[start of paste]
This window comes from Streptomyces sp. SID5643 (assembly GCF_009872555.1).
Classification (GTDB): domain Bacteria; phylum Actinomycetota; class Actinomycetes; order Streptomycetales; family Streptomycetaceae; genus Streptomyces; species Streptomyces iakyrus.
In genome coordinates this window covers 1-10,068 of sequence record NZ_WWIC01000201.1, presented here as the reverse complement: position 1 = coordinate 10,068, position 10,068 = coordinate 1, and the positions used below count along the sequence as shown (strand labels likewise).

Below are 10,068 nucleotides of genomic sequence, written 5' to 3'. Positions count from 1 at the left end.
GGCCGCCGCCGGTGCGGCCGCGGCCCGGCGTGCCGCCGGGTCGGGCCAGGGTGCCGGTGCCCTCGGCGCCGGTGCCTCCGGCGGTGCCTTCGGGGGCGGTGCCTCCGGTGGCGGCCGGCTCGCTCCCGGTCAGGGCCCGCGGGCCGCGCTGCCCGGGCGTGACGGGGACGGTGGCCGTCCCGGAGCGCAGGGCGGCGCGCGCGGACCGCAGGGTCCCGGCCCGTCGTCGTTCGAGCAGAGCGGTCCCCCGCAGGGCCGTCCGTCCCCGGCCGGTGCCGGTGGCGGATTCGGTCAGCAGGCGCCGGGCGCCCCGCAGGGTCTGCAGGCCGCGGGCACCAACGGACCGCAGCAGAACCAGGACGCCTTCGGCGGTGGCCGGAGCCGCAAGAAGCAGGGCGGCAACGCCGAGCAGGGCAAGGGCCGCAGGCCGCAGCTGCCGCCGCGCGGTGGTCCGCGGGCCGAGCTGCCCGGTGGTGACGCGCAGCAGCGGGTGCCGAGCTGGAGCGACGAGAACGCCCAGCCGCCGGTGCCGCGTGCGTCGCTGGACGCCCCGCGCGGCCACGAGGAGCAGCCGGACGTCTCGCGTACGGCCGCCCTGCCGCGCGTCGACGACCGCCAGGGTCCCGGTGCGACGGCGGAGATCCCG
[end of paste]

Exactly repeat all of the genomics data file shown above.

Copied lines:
This window comes from Streptomyces sp. SID5643 (assembly GCF_009872555.1).
Classification (GTDB): domain Bacteria; phylum Actinomycetota; class Actinomycetes; order Streptomycetales; family Streptomycetaceae; genus Streptomyces; species Streptomyces iakyrus.
In genome coordinates this window covers 1-10,068 of sequence record NZ_WWIC01000201.1, presented here as the reverse complement: position 1 = coordinate 10,068, position 10,068 = coordinate 1, and the positions used below count along the sequence as shown (strand labels likewise).

Below are 10,068 nucleotides of genomic sequence, written 5' to 3'. Positions count from 1 at the left end.
GGCCGCCGCCGGTGCGGCCGCGGCCCGGCGTGCCGCCGGGTCGGGCCAGGGTGCCGGTGCCCTCGGCGCCGGTGCCTCCGGCGGTGCCTTCGGGGGCGGTGCCTCCGGTGGCGGCCGGCTCGCTCCCGGTCAGGGCCCGCGGGCCGCGCTGCCCGGGCGTGACGGGGACGGTGGCCGTCCCGGAGCGCAGGGCGGCGCGCGCGGACCGCAGGGTCCCGGCCCGTCGTCGTTCGAGCAGAGCGGTCCCCCGCAGGGCCGTCCGTCCCCGGCCGGTGCCGGTGGCGGATTCGGTCAGCAGGCGCCGGGCGCCCCGCAGGGTCTGCAGGCCGCGGGCACCAACGGACCGCAGCAGAACCAGGACGCCTTCGGCGGTGGCCGGAGCCGCAAGAAGCAGGGCGGCAACGCCGAGCAGGGCAAGGGCCGCAGGCCGCAGCTGCCGCCGCGCGGTGGTCCGCGGGCCGAGCTGCCCGGTGGTGACGCGCAGCAGCGGGTGCCGAGCTGGAGCGACGAGAACGCCCAGCCGCCGGTGCCGCGTGCGTCGCTGGACGCCCCGCGCGGCCACGAGGAGCAGCCGGACGTCTCGCGTACGGCCGCCCTGCCGCGCGTCGACGACCGCCAGGGTCCCGGTGCGACGGCGGAGATCCCG